What Surprised You About Your Thru Hike? A Shift in Perspective
Each week, I will explore a different answer to the question, “What surprised you about your hike?” Nearly every person who completes a long distance hike has done some kind of preparation, and most go into it having at least an idea of what to expect. Despite all our mental calisthenics however, every hiker is caught off guard by something. The trail is full of surprises, and this week I was reminded of a lesson I learned on the trail about perspective.
I celebrated my 45th birthday at the base of Mount Katahdin. I’m not shaking my fist at rowdy teens just yet, but I have been around long enough to accumulate a bunch of stuff. I’ve got a TV, a fridge full of food and a comfy couch. This morning I was thinking about buying a new steam wand for my espresso maker because the foam hasn’t been quite right lately. As I was having this thought, a picture from my hike came up on the TV’s screensaver: a pot of water atop glowing coals, steaming in the light of my headlamp.
There is nothing particularly artistic about this picture. It’s out of focus, poorly lit and tilted, but I kept it for a reason. I was thrilled just to have water, something to put it in and the ability to make fire. In fact, those three little things brought me more pleasure than the thought of tighter bubbles in my latte. That simple arrangement was completely portable while my fancier option restricts me to a circle with a radius equal to the longest extension cord I can find.
I drank my hot beverage by that tiny fire that night and thought about how far I’d come. I was grateful for this metal pot and a lighter. Meanwhile back in my kitchen, a thousand miles away, there sat a heavy metal box which cost more than my first car. Don’t get excited; I traded my brother a leather jacket for that ’79 Chevette with one hub cap. And he still has the jacket.
That moment in the dark with my hot cup gave me a dose of perspective so strong I wasn’t ready for it. I thought about important questions like, “What really matters?” and, “What do we really need to be happy?” Need versus want. I have a magical device in my house that lets me push a button, and in a few moments I have steaming espresso on my comfy couch and my reaction to this is, “How can I make it better?” Meanwhile, out on the trail every spoonful of instant Folgers is the best. When you minimize your requirements it’s a whole lot easier to surpass them and it feels terrific. This reminds me of the way someone described Buddhism to me once, maybe I should read up on that.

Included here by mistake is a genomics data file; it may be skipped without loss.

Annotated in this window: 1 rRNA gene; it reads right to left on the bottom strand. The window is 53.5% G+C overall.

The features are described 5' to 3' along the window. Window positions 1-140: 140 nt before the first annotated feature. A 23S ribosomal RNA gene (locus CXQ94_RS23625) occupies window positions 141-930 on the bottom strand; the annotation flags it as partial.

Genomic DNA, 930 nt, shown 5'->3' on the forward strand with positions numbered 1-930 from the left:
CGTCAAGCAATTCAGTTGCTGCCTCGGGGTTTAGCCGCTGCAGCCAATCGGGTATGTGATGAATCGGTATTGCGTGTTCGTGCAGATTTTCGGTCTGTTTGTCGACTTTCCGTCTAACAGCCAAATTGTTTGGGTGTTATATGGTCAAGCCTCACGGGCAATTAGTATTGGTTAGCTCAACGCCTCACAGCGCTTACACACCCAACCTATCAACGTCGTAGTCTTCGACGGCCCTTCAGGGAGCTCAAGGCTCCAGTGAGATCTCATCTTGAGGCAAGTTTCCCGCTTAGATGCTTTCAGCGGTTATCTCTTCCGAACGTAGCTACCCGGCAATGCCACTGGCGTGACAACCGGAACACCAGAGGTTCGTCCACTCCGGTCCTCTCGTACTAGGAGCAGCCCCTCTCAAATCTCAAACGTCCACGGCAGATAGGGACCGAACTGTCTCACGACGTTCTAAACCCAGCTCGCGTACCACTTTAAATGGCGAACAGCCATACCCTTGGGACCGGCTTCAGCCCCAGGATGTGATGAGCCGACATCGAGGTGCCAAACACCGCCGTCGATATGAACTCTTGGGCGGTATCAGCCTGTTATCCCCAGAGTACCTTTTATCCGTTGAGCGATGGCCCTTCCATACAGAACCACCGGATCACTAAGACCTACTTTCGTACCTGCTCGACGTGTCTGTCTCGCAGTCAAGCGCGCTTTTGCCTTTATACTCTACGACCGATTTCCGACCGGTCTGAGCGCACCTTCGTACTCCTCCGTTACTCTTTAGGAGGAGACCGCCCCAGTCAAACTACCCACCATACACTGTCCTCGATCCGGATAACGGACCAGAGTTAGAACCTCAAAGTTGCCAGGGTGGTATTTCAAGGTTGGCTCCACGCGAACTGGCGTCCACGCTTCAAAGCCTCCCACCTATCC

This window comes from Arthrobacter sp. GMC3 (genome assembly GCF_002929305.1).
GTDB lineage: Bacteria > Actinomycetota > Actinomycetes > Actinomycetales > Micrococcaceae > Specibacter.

This wasn’t my only surprising dose of perspective. For instance, it’s amazing how long a hundred miles seems when you’re at the start. After a thousand, you don’t even bother with the last two digits anymore. Five dollars starts to seem like way too much to pay for a sandwich, and “I could go for a snack,” gets replaced by “I would fight a pregnant cougar for a single leaf of lettuce.”
One of my favorite things to do on the AT (if I could ever get a signal) was to fire up Google maps and slowly zoom out. Way out. The little blue dot representing me, stayed put while entire states rushed into view, surrounding me. As if I could leap to some great height, I could see the entire trail all at once. Sometimes at night while hiking by headlamp, I would imagine a satellite image of the whole thing, complete with tiny headlamps inching along in the dark. There are so many things on the trail that make you feel small. They sneak up on you and the feeling comes at odd times.
Near the end of last year’s hike, a good friend from Boston traveled up to New Hampshire to spend time with me on and off the trail. The night before he left we had dinner along with two of my closest trail friends. We ate and drank and Joe was curious about how the trail had affected each of us. How did it change the way we saw the “real world?”
“You still fly a lot for work?” I asked.
“Not as much as I used to, but yeah.” He sipped his beer and asked, “Why?”
“Well, remember when you first started flying how the world suddenly seemed so much smaller?”
“I do,” he said.
“When you cross those distances by foot,” I said, “you get exactly the opposite effect. The world is actually a whole lot bigger than you imagined.”
I have a list of things that I and other hikers were surprised by during our hikes. I would love to read about some things that surprised you, too. Please share your thoughts in the comments or send me a message at any of the links below. I like to think I’m easy to get ahold of, and I really do enjoy knowing what you think. Happy trails!
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